Many people have no idea how pervasive their nerves are, and how important nerve communication is for living, breathing, moving, healing, growing, thinking and making sense of the world.  According to Grey’s Anatomy (the book, not the TV show), “the purpose of the brain and nervous system is to control and coordinate the function of every cell, tissue, organ and system in the body and help them adapt to changing needs and environment.”  Your brain and nerves are intimately involved in thoughts, emotions, understanding what’s going on in and around you (sensory processing), behaviour, learning, and sense of self.  What does structure have to do with nerves?  Our nerves travel from our brain, through the spinal column, exit between the bones of the spine, and travel to all parts of the body.  Anywhere along the way, the nerves can get irritated, pulled, pinched and damaged.  The most sensitive area is where the nerves enter and exit the spine.  Therefore, even subtle misalignments of the spine can affect nerve communication, even without pain.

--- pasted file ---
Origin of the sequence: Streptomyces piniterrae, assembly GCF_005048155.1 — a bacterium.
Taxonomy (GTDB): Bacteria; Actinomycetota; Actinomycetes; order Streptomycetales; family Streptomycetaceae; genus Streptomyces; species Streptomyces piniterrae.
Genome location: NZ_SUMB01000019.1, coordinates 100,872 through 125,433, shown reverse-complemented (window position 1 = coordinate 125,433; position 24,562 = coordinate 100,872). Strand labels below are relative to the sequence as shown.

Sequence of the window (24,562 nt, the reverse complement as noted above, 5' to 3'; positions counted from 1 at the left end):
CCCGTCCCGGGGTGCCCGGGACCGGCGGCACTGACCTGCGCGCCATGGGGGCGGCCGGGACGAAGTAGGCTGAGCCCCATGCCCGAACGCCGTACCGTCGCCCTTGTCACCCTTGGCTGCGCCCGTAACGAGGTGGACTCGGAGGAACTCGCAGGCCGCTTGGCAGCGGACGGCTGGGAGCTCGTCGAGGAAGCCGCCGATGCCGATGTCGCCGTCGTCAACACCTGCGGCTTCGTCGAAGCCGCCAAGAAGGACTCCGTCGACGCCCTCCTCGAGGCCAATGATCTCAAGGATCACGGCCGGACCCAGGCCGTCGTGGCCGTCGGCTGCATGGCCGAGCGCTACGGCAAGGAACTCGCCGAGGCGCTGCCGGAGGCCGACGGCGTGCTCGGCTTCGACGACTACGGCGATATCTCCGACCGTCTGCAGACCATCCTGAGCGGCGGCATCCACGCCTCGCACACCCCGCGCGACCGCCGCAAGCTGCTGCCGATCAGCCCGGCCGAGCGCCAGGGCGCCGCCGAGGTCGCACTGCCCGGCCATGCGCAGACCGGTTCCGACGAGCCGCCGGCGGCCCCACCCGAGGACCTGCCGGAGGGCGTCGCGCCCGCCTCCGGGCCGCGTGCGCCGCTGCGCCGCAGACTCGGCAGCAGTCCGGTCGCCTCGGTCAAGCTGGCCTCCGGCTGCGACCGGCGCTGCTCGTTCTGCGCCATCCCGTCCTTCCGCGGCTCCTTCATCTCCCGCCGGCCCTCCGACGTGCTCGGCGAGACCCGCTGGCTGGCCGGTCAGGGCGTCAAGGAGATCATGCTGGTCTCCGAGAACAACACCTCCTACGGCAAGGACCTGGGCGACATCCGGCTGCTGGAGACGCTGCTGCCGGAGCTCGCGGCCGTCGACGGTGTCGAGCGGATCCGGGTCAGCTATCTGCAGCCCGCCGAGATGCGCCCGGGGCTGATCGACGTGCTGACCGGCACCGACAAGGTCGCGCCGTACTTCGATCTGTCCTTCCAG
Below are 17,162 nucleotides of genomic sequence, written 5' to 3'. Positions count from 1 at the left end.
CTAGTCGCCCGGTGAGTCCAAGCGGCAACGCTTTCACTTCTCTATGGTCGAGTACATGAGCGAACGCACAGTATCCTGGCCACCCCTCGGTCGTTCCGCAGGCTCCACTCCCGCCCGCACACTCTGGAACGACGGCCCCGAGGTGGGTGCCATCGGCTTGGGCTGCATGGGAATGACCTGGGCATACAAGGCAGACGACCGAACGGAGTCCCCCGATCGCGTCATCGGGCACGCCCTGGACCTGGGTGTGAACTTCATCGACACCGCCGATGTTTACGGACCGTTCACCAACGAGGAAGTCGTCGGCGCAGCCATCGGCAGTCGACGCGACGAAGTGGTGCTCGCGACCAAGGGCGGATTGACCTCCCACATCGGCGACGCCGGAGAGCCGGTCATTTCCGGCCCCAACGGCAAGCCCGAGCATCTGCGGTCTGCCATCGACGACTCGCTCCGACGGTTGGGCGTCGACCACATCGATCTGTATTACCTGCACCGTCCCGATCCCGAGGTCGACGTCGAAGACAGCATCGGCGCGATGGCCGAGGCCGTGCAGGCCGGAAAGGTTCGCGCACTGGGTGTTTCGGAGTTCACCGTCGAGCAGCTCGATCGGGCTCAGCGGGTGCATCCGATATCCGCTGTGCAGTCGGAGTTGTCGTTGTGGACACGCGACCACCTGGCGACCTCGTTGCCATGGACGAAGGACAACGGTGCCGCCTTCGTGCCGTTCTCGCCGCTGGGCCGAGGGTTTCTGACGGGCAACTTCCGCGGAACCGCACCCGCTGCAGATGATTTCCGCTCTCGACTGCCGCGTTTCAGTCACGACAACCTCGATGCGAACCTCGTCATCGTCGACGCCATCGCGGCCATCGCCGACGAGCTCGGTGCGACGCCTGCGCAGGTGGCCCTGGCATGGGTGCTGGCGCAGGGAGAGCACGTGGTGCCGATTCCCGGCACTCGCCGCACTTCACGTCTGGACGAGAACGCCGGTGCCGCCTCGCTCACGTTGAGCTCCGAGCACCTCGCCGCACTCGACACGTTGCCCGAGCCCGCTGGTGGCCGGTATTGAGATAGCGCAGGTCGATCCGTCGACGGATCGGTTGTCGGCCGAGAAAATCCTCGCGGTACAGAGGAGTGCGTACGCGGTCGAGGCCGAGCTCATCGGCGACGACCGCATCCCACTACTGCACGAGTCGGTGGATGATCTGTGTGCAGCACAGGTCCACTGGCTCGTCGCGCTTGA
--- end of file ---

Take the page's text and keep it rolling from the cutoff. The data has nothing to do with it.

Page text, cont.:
If it doesn’t hurt, then nothing’s wrong… right?  No.  Of the trillions of nerves in our body, less than 5% carry pain information.  Priority messages to the brain and throughout the body are carried on faster (myelinated) nerves and on a larger number of nerves.  Pain nerves are few and slow in nature.  Much more abundant and faster are nerves for proprioception- sense of position in space and time-aka structure and structure though motion.  When the structure is altered, more nerve energy is used on this, thereby diverting energy that could be used for agility, balance, thought, patience, growth and healing.  If the structural distortion causes nerve irritation or damage, even more nerve energy is wasted.  In addition, the brain may get false messages, and so muscles, organs and systems are given false instruction, thus leading to further malfunction, dis-ease and eventually disease.  These false messages also make life more difficult.  Therefore, even if pain is not present, subtle (and not-so-subtle) changes can affect emotions, behaviour, personality, sensory processing, learning, the immune system, reproductive system, digestive system, etc.